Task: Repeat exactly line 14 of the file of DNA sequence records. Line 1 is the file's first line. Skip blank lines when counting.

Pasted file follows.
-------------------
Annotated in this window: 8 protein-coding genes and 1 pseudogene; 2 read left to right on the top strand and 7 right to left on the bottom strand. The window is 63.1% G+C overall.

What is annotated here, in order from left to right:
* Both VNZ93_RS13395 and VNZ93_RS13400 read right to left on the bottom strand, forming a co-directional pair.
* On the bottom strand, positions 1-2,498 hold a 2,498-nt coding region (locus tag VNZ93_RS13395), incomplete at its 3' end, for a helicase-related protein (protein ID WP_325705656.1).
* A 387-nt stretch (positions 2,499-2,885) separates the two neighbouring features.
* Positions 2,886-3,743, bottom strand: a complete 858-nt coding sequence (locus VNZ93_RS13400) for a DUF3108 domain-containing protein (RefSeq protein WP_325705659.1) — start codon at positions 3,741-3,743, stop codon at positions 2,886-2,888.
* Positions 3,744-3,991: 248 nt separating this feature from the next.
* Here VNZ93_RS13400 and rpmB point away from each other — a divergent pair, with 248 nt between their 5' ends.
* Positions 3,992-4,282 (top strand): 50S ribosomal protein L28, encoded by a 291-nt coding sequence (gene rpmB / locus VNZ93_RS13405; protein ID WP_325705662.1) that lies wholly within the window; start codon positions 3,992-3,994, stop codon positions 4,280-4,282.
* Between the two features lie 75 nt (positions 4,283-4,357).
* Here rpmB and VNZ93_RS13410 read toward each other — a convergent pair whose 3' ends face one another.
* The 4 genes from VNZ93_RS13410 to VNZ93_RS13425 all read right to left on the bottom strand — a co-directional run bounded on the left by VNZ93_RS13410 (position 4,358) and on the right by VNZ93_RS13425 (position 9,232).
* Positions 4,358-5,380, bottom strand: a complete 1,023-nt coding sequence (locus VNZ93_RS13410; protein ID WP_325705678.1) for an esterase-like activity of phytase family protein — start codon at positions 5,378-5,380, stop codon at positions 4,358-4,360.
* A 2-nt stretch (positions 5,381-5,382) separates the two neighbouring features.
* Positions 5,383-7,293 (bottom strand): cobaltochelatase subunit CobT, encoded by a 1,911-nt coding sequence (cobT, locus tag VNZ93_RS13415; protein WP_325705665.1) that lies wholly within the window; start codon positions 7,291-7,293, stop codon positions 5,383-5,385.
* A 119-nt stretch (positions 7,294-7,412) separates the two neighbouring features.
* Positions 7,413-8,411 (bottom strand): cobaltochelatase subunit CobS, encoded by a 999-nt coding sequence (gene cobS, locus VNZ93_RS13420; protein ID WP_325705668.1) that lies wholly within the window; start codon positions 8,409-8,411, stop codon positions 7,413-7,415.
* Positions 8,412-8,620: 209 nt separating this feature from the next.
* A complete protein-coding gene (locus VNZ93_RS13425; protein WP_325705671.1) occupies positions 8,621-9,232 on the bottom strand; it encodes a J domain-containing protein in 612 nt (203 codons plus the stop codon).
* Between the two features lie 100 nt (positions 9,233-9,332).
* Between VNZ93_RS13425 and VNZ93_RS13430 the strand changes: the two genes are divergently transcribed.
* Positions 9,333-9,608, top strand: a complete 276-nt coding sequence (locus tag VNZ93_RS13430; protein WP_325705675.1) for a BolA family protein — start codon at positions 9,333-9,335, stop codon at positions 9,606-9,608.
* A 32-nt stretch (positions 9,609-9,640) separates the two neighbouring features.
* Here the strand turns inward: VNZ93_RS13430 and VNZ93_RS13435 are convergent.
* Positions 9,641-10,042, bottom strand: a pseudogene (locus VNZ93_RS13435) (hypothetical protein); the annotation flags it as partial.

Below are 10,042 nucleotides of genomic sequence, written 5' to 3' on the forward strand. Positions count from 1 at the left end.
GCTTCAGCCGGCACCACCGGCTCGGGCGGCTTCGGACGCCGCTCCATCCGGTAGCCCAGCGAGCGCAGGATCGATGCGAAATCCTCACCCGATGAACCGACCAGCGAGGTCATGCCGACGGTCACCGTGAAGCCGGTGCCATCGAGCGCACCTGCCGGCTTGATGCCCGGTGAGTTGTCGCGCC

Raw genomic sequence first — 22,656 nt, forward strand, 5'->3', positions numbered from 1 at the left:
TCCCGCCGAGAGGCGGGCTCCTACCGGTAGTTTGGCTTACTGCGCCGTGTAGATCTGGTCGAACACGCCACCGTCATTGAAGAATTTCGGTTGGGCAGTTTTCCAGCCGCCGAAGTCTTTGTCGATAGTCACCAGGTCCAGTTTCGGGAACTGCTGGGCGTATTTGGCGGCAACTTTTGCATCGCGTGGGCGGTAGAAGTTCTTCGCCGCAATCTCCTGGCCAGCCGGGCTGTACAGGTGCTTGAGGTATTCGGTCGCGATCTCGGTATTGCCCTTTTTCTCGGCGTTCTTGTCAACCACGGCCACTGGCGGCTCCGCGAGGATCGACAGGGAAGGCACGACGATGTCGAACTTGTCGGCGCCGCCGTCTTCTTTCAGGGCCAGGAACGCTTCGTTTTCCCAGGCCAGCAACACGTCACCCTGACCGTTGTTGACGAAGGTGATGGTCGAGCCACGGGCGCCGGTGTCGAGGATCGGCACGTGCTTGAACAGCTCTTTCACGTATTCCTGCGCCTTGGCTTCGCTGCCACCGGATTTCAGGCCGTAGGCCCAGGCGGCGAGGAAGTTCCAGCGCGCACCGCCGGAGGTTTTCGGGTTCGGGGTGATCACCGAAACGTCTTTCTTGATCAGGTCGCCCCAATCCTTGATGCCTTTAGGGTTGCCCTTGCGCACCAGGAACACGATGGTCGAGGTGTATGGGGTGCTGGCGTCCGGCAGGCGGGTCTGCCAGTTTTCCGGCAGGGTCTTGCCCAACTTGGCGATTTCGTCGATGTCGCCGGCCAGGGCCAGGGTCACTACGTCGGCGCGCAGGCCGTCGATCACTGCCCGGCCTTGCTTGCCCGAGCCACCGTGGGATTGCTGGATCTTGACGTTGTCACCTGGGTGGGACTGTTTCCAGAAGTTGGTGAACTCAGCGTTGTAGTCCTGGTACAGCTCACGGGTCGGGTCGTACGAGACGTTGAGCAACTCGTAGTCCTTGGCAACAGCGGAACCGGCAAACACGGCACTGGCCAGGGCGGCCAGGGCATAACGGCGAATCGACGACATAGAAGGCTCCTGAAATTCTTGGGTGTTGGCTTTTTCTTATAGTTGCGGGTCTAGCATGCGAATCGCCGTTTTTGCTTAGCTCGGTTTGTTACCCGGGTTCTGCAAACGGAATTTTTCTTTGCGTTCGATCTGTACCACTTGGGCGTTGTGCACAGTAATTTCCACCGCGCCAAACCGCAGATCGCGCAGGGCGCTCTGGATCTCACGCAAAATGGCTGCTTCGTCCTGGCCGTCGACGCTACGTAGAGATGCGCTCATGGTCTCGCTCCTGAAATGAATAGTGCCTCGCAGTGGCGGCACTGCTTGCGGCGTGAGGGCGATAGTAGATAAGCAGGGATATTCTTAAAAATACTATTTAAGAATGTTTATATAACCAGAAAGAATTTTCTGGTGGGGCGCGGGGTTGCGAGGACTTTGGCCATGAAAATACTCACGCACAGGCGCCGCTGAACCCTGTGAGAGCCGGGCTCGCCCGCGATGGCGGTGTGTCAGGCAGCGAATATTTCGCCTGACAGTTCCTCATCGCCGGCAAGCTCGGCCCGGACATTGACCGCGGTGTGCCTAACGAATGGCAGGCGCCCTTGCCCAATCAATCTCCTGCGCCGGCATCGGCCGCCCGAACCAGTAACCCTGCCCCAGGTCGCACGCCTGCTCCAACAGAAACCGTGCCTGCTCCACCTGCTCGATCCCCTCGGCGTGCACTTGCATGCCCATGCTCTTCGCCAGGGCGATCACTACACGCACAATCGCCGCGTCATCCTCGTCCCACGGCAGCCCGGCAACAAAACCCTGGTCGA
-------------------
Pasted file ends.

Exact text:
* A 2-nt stretch (positions 5,381-5,382) separates the two neighbouring features.